While there have been supportive comments on Reina Scully’s video, there has also been an overwhelming amount of racist and sexist fueled comments by Logan’s fanbase on her video. Here there are also two Youtube videos that touch on the topic of Logan Paul’s fanbase and the toxic nature of it.
Video #1: The first video is entitled “Logan Paul Racism Vs Disrespect Controversy Erupts” by Philip DeFranco, a big name Youtuber whose videos tend to cover Youtube drama to international news stories.
The first half of the video (00:30 – 06:53) focuses specifically on Logan Paul’s behavior, his fanbase, the situation with Reina Scully, and other aspects related to Logan Paul’s behavior being reflected in the fandom. He makes mention of the fact that, even though Logan Paul has told his fans to not defend him many still are. He also noted that though Logan Paul is currently taking a hiatus, he is still gaining fans. Fans who are largely children who have grown accustomed to Logan Paul using dead bodies as clickbait and his faking his own death as shock value in his vlogs. He also brings up how people have dug back into past tweets of Logan Paul’s, which show him making racist comments, all of these aspects of Logan Paul’s character is being reflected in his fanbase.
Video #2: The second video is “LOGAN PAUL RAISES AWARENESS! (ClickBait)” by DavidSoComedy, which takes a more comedic, but still scathing approach to commenting on the situation surrounding Logan Paul.
David So’s video focuses on the Aokigahara vlog and how Logan Paul crossed a line. He spends a good deal of time discussing the fact that Logan Paul’s Aokigahara vlog was not a livestream, but that it was taped and then edited, explaining the intent from a creator’s view. The video was edited and created to specifically use the body of a suicide victim as a prop and clickbait, and Logan Paul’s laughter (whether due to shock or not) was not edited out and was kept in. David So focuses on how this vlog shows who Logan Paul really is and how his fanbase is what is propping him up and allowing this behavior to keep going. The fans are mimicking the actions of a Youtuber they look up to. He also rips into the apologies that Logan Paul has given and the insincerity of them both.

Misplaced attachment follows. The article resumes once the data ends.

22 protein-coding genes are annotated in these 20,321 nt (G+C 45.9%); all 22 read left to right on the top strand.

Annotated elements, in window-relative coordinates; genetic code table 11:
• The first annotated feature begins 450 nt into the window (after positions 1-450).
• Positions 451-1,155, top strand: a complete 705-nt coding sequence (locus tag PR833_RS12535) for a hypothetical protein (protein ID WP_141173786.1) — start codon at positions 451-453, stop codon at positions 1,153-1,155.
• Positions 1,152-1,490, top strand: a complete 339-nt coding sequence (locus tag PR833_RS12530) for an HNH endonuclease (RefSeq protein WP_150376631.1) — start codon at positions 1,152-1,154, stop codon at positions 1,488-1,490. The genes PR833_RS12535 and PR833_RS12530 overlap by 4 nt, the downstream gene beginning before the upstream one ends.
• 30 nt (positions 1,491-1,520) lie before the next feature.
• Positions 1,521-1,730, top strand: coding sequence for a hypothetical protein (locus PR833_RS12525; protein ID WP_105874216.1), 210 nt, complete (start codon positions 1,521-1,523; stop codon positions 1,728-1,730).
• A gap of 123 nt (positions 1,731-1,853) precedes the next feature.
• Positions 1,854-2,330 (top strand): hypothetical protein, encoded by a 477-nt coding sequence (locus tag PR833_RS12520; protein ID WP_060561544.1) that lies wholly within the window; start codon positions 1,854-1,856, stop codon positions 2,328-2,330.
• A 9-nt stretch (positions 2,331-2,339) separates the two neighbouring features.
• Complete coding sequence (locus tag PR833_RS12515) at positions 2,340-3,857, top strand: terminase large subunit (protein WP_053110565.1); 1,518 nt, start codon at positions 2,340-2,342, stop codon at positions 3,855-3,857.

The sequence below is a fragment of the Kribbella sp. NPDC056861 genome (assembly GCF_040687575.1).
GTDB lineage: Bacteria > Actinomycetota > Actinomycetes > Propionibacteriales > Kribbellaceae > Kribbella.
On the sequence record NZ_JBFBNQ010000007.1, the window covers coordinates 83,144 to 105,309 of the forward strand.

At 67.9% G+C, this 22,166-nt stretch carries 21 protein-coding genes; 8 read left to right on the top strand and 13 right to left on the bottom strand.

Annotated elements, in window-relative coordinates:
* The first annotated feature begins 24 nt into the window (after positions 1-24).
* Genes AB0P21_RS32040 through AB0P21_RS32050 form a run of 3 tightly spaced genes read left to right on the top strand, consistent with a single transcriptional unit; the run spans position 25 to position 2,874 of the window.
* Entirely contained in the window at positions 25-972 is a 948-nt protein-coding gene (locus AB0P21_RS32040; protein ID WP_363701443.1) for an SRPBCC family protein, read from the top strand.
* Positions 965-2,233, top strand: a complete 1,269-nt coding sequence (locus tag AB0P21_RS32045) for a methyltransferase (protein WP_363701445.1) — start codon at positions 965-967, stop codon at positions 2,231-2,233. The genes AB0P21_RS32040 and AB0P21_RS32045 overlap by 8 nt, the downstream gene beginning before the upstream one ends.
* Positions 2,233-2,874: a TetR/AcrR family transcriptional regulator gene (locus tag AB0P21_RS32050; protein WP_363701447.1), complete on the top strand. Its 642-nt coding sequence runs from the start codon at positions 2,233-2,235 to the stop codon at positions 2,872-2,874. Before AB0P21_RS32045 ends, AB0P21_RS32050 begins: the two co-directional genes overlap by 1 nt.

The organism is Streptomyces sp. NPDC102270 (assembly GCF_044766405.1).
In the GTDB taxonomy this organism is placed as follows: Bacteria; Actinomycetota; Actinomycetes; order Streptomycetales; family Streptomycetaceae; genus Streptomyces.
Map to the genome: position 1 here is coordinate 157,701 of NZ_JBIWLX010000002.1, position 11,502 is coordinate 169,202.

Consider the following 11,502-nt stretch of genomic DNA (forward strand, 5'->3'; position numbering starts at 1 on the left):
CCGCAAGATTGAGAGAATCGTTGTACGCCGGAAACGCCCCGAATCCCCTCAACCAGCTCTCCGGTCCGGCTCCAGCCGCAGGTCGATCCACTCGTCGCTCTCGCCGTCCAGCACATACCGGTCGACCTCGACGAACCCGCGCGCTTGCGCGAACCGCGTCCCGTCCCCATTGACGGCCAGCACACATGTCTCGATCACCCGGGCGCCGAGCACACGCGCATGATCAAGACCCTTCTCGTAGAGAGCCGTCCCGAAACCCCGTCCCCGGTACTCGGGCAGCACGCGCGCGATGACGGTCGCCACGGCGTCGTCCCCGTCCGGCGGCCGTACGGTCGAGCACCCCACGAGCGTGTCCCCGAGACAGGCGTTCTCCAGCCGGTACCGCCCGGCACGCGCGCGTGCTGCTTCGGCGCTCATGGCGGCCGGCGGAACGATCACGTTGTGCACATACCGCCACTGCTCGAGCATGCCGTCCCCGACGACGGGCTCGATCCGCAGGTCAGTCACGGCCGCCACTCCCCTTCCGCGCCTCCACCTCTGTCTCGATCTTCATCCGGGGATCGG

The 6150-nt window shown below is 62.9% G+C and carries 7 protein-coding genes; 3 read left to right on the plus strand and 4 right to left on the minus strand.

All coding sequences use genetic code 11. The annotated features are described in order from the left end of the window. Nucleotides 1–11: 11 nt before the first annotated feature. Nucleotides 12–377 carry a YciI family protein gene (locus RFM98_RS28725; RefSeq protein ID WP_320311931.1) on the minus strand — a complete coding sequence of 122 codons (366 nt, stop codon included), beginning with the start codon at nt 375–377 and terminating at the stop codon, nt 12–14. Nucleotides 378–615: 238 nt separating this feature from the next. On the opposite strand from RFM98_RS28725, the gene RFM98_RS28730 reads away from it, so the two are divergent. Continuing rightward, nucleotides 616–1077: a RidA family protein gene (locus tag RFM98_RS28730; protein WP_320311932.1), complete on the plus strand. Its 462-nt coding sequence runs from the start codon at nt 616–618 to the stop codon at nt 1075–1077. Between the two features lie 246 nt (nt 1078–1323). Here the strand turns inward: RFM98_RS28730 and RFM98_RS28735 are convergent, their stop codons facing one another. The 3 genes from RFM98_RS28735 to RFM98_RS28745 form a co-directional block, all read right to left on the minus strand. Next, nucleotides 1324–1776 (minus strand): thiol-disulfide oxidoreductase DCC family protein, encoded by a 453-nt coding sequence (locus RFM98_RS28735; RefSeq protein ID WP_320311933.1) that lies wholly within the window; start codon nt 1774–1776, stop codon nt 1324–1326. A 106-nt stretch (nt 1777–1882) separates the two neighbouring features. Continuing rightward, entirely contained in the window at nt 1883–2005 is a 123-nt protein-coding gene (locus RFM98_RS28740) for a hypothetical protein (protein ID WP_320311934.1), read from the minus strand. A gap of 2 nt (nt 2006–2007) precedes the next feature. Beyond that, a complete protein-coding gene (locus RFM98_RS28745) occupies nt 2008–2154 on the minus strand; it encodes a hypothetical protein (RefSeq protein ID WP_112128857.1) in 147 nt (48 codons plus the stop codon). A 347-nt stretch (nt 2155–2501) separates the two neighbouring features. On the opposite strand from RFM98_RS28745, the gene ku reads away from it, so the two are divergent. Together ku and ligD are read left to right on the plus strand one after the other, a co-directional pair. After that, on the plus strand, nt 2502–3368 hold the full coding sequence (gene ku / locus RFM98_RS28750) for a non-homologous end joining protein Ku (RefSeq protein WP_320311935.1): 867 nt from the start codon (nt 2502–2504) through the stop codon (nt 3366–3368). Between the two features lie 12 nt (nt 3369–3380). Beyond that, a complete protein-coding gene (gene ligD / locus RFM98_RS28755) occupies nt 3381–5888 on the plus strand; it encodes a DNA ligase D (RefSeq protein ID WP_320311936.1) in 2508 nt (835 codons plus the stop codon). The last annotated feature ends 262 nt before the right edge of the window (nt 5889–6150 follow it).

And Both David So and Philip DeFranco note that Logan Paul is past the age where “He’s still young!” can be used as an excuse. Meanwhile, all of the four videos and/or Youtubers above take note of a very troubling part of this whole situation – lack of accountability.
3. Lack of Responsibility by Youtube and Parents
All of the videos above mention Youtube’s lack of proper response to the Aokigahara vlog. But for this category, there is one video in particular that will be focused on. That video is “RELOADED ~ Youtube’s Golden child Logan Paul apologizes! #boybye” by lovelyti2002.
Although the video is quite long, Ti discusses in the first five minutes how her original video about Logan Paul and this current situation was made private and taken down within an hour of being uploaded. There is talk of the hypocrisy and bias of Youtube, and how some Youtubers, such as Logan Paul, get special treatment.
She further goes on to talk about how the lack of proper action by Youtube not only allows Logan Paul’s entitlement based behavior to go unchecked, but that it negatively impacts smaller Youtube creators such as herself. Youtube was not the one to take down Logan Paul’s Aokigahara vlog, but rather Logan Paul himself. It has since be re-uploaded by others numerous amounts of times and can still be found on Youtube. The Aokigahara vlog had also made it to trending, which many believe Youtube actually hand picks. While the vlog was demonetized, Logan Paul still gets plenty of money from other ad revenue, major sponsorship such as Pepsi, and through increased views on his other videos that are monetized.
Ti being a Youtuber as well as a mother, also talks about the parental responsibility of talking with your kids about the Aokigahara vlog. This is something that she extends to the content that kids consume online and the content creators that they follow. Parents, as well as Youtube, need to take responsibility for the role models they are allowing into the lives of children and the content that children are watching and internalizing.
People may not be able to influence the way parents raise their children, and Youtube may not have given Logan Paul’s channel a strike yet, but there is currently a petition up to delete Logan Paul’s Youtube Channel. As of this writing, it has around 378,000 signatures, with a new goal of reaching 500,000. Please sign the petition and show Youtube that you would like to see Logan Paul receive proper consequences for his actions and learn personal accountability.
Also, if you or someone you know is suffering from depression, suicidal thoughts, or simply in need of someone to talk to please call or chat online.
The Trevor Project (Online Chat / Call: 1-866-488-7386 or Text: 1-202-304-1200). The online chat is available 7 days a week (texting Mon.-Fri.) between 3pm–10pm ET / Noon–7pm PT and the crisis phone number is available 24 hours a day, 7 days a week.
You can also call or chat online through The National Suicide Prevention Lifeline (Lifeline Chat or 1-800-273-TALK (8255)). The Lifeline Chat and crisis phone number are both available 24/7 across the USA.
Canadian Association for Suicide Prevention (This site provides links to local crisis centres – many of which are available 24/7).
The United Kingdom:
If you have information regarding suicide prevention from your country that you would like us to include in this post, please leave a comment below.